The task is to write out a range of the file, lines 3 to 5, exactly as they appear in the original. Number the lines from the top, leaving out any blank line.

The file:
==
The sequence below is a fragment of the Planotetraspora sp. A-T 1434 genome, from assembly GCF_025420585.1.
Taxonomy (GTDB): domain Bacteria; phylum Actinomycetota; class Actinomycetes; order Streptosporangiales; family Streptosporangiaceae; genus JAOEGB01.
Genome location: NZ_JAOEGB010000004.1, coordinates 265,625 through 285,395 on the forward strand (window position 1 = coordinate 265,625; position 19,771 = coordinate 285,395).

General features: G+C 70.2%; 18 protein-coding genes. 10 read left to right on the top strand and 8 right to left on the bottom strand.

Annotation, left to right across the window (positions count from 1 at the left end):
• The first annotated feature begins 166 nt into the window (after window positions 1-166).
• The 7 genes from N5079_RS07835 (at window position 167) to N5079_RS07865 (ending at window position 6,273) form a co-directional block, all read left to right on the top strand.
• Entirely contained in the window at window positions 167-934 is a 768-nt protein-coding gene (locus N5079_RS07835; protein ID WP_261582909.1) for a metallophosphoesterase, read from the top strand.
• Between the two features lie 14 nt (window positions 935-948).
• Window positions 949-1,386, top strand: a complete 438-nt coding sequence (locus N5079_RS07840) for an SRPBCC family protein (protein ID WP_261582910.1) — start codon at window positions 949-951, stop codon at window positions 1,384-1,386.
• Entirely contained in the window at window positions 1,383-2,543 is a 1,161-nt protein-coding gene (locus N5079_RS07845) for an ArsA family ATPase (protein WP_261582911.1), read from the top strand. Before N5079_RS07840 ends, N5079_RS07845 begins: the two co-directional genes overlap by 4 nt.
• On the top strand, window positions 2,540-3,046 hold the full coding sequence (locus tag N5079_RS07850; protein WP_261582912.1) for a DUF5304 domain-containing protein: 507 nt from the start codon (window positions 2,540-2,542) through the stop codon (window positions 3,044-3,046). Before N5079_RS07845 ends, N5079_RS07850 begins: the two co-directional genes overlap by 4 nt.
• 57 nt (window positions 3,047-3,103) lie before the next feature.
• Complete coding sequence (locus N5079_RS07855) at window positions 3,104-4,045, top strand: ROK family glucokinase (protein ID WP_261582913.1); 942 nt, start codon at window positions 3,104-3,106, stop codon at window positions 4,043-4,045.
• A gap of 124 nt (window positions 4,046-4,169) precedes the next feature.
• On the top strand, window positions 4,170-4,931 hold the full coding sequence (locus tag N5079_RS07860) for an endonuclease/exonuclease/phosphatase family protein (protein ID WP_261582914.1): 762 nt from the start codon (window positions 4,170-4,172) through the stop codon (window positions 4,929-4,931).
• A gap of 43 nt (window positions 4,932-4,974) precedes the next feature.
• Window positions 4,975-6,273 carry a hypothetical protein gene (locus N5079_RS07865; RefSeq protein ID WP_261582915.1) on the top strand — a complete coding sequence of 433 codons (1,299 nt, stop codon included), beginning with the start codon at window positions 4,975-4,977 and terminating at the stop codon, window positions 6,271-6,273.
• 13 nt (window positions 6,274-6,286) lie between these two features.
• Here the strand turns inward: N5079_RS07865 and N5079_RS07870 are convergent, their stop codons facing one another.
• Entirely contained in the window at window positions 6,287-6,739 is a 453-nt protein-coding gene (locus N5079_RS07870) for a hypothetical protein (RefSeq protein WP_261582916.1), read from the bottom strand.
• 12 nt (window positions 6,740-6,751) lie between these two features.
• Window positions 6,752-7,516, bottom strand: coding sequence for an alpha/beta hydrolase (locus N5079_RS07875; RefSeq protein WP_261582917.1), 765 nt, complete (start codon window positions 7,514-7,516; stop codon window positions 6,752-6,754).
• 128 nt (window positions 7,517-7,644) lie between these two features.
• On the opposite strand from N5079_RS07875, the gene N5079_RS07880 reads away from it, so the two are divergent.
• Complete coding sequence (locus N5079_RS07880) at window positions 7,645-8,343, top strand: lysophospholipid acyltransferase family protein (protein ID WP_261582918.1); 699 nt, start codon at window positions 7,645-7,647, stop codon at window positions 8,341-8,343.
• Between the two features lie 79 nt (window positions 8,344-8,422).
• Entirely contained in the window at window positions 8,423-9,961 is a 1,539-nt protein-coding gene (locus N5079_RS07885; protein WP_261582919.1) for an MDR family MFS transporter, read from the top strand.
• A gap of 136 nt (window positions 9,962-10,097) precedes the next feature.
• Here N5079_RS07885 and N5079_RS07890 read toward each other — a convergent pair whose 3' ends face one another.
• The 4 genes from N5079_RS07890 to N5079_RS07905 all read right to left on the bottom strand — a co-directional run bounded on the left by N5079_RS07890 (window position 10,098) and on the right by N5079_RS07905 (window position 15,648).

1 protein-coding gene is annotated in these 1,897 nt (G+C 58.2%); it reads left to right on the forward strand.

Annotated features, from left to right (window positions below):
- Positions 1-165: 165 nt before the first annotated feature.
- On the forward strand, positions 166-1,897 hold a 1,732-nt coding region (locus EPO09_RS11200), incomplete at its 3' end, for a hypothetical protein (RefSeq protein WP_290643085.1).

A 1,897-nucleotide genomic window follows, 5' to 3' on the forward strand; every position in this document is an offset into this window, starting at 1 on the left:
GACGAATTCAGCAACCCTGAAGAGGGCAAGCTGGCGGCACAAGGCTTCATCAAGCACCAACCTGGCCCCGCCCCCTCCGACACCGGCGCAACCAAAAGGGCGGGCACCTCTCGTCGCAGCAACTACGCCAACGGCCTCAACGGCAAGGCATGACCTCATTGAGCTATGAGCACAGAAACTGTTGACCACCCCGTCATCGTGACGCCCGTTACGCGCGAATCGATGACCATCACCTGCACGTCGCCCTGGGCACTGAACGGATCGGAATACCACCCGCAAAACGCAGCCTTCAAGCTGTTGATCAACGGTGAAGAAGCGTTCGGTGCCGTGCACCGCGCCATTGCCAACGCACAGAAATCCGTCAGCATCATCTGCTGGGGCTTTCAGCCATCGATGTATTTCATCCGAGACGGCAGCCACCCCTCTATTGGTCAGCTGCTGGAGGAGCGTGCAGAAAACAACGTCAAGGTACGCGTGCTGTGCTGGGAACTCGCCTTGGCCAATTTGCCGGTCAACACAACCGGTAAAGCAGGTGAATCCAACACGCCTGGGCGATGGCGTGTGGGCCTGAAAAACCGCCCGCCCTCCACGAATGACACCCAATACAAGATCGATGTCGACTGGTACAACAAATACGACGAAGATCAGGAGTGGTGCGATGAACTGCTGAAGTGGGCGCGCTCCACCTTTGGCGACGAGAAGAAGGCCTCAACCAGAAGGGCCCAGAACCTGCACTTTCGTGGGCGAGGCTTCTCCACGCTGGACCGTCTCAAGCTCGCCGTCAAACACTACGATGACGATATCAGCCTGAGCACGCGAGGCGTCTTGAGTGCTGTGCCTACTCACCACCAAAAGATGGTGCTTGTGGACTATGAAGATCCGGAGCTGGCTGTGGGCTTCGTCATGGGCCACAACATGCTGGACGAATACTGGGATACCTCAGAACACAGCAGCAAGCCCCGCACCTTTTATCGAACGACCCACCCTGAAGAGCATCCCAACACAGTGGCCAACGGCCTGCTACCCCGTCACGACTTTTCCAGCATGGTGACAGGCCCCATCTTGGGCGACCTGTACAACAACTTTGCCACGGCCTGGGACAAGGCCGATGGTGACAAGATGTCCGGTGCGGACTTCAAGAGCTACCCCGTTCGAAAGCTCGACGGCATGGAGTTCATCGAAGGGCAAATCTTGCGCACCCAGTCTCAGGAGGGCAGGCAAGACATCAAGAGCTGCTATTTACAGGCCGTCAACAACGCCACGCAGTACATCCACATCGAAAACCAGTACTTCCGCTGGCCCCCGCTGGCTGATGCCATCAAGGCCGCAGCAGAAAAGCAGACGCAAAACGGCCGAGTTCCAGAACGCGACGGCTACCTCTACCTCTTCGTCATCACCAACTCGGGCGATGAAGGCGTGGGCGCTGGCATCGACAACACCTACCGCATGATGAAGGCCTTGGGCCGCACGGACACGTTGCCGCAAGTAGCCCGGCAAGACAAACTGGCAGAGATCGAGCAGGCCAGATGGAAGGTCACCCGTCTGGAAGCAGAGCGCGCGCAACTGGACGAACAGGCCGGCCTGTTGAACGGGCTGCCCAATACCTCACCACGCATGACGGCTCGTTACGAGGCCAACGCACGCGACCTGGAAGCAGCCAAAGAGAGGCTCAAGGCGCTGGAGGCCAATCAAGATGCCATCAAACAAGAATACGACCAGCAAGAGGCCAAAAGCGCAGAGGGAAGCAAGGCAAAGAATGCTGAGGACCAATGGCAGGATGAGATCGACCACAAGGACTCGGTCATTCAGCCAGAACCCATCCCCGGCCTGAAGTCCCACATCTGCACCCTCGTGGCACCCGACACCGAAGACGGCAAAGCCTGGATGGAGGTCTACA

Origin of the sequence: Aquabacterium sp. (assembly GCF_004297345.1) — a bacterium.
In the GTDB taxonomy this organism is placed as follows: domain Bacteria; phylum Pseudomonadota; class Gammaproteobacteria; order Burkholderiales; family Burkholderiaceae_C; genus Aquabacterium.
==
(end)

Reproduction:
Genome location: NZ_JAOEGB010000004.1, coordinates 265,625 through 285,395 on the forward strand (window position 1 = coordinate 265,625; position 19,771 = coordinate 285,395).

General features: G+C 70.2%; 18 protein-coding genes. 10 read left to right on the top strand and 8 right to left on the bottom strand.

Annotation, left to right across the window (positions count from 1 at the left end):